If that person is successful in expressing and communicating his own special perception, then we call him or her creative and value the contribution that helps some of us to see the world through a new perspective. We acknowledge the creativity. But that person may be locked into that special perception: unable to change perception or see the world in any other way. Thus many creative people are actually "rigid" at the same time. This does not at all diminish their value to society or their ability to create within their special perception. But in "lateral thinking" I am interested in the ability to change perception and to keep on changing perception. Clearly some people are indeed creative but not lateral thinkers. Some creative people are both.

The same thing happens with young children. If a youngster of about nine is given a problem, he may well come up with a highly original solution since he is not trapped within the conventional approach. So his approach is creative and original. But that same youngster may be reluctant to look for, and unable to find, a different approach. So he is creative and original and also rigid.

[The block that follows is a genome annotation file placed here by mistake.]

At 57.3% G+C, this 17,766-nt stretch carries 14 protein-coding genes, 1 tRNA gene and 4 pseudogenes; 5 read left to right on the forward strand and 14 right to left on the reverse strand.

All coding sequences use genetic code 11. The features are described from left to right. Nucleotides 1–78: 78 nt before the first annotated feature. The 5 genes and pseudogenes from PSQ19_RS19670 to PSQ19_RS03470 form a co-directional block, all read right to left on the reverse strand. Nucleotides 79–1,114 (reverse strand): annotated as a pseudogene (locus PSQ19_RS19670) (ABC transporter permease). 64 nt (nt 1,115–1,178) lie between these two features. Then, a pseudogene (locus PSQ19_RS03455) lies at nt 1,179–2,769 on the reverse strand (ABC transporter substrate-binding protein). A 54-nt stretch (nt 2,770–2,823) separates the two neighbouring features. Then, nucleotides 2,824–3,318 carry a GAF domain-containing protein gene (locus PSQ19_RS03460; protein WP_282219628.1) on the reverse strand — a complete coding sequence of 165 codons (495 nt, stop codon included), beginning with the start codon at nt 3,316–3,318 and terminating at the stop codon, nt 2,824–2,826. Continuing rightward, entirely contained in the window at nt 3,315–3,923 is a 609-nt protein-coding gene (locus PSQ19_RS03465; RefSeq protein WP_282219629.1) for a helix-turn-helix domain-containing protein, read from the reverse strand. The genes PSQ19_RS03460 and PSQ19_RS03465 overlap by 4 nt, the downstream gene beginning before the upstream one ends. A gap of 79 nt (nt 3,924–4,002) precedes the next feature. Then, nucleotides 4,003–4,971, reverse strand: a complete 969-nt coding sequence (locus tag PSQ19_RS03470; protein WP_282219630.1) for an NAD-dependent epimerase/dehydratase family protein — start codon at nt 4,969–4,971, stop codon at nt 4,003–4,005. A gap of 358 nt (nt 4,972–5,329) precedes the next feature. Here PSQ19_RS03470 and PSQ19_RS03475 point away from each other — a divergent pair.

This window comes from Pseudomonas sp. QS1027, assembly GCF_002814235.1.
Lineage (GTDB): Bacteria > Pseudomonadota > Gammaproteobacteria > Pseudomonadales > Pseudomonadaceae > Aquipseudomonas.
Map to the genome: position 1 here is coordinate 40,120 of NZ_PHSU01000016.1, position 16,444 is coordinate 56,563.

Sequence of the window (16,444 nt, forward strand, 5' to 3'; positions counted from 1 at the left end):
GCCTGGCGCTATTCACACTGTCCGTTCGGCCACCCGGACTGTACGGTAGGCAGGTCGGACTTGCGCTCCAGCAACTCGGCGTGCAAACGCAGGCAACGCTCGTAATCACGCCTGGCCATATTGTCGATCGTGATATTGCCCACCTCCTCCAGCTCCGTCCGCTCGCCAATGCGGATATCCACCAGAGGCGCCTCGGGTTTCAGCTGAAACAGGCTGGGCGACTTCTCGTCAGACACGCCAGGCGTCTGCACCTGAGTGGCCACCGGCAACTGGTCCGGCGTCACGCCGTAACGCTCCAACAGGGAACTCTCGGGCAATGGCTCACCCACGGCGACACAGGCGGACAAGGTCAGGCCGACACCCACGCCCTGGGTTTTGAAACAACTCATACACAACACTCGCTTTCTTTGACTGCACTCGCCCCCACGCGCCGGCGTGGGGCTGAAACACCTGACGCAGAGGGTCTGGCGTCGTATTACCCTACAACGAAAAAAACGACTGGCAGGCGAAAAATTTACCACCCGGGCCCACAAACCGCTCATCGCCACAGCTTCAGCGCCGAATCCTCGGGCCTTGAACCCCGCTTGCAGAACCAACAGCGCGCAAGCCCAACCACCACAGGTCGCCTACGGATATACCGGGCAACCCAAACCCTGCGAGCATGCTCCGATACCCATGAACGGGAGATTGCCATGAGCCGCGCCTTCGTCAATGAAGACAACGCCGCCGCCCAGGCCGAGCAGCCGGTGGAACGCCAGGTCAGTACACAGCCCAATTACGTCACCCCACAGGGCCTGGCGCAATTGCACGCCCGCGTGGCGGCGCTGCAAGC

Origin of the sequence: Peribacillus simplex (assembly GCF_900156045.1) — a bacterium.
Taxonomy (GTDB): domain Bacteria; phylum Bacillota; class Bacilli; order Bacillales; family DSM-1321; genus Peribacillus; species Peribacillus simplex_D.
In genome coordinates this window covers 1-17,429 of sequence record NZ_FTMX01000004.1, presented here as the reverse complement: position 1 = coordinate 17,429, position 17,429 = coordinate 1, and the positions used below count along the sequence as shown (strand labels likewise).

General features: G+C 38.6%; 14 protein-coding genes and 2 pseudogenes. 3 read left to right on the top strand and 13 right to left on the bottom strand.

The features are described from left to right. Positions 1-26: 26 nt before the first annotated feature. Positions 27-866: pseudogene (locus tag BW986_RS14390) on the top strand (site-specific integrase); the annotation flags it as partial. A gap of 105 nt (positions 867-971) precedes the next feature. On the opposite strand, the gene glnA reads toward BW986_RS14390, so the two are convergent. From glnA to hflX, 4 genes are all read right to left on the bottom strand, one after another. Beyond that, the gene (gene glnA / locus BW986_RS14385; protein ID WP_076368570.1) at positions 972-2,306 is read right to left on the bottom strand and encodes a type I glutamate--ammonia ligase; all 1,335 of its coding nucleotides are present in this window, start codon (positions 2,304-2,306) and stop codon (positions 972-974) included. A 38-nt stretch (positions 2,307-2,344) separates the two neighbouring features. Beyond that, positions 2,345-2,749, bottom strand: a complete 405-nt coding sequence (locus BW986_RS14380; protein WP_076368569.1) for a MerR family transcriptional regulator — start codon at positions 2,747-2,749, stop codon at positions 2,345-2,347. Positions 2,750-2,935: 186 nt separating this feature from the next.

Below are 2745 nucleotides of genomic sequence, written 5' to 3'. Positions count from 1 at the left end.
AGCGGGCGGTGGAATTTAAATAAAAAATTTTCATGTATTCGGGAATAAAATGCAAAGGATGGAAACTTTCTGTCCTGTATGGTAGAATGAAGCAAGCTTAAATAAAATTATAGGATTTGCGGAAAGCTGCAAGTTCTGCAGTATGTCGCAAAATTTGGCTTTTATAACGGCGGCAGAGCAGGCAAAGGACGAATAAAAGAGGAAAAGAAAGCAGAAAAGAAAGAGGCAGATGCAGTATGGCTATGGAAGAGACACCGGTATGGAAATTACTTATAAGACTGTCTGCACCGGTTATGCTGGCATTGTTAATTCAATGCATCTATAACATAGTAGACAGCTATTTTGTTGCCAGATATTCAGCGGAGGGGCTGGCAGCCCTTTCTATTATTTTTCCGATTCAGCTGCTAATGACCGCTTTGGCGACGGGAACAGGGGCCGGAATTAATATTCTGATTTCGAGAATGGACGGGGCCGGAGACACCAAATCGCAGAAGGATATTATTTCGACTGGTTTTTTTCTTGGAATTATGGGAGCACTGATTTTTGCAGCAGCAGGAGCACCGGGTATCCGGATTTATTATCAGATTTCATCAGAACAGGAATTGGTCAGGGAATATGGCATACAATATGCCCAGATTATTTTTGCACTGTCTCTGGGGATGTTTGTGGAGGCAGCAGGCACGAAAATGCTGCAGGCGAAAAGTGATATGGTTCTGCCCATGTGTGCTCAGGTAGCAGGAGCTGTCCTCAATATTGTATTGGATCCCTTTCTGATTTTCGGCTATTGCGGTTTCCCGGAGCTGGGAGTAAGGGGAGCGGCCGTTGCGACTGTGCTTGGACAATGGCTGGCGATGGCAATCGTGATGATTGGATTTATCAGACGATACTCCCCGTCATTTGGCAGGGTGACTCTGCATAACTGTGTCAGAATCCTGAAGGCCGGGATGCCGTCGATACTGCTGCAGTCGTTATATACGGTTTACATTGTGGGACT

Lateral thinking can be precisely defined as pattern switching within a patterning system. To explain the nature of a patterning system takes quite a long time, So in ordinary terms we can describe it as the ability to look at things in different ways.

Then he gives this example:
Grandma is knitting and young Susie is disturbing Grandma by playing with the ball of wool. The father suggests putting Susie in the playpen. The mother suggests that it might make more sense to put Grandma in the playpen - a different way of looking at things which is quite logical in hindsight.
To be successful at anything often requires a complete dismissal of previous methods. We often need to unlearn before we can learn what will make us succeed.


Tags: wisdom
by Brett Rogers, 5/17/2005 10:36:28 PM



My attempt at painting Christmas cards for family turned out okay.

At least you can tell what it is supposed to be. I painted various renditions of the card for everyone, and with hands besmirched with shades of black and brown, I'm typing this during a break in painting the last six. I thought I was done, but I found more relatives.

I found a quote by Ann Lamott earlier today in trading email with a friend.

We write to expose the unexposed. If there is one door in the castle you have been told not to go through, you must. Otherwise, you're just be rearranging the furniture in rooms you've already been in. Most human beings are dedicated to keeping that one door shut. But the writer's job is to see what's behind it, too see the bleak unspeakable stuff, and to turn the unspeakable into words.

Risk being unliked. Tell the truth as you understand it. If you're a writer, you have a moral obligation to do this.

Life is too short to be afraid of mistakes.


Read the whole story of "Cards"
Tags: wisdom | ann lamott
by Brett Rogers, 12/14/2004 12:00:00 AM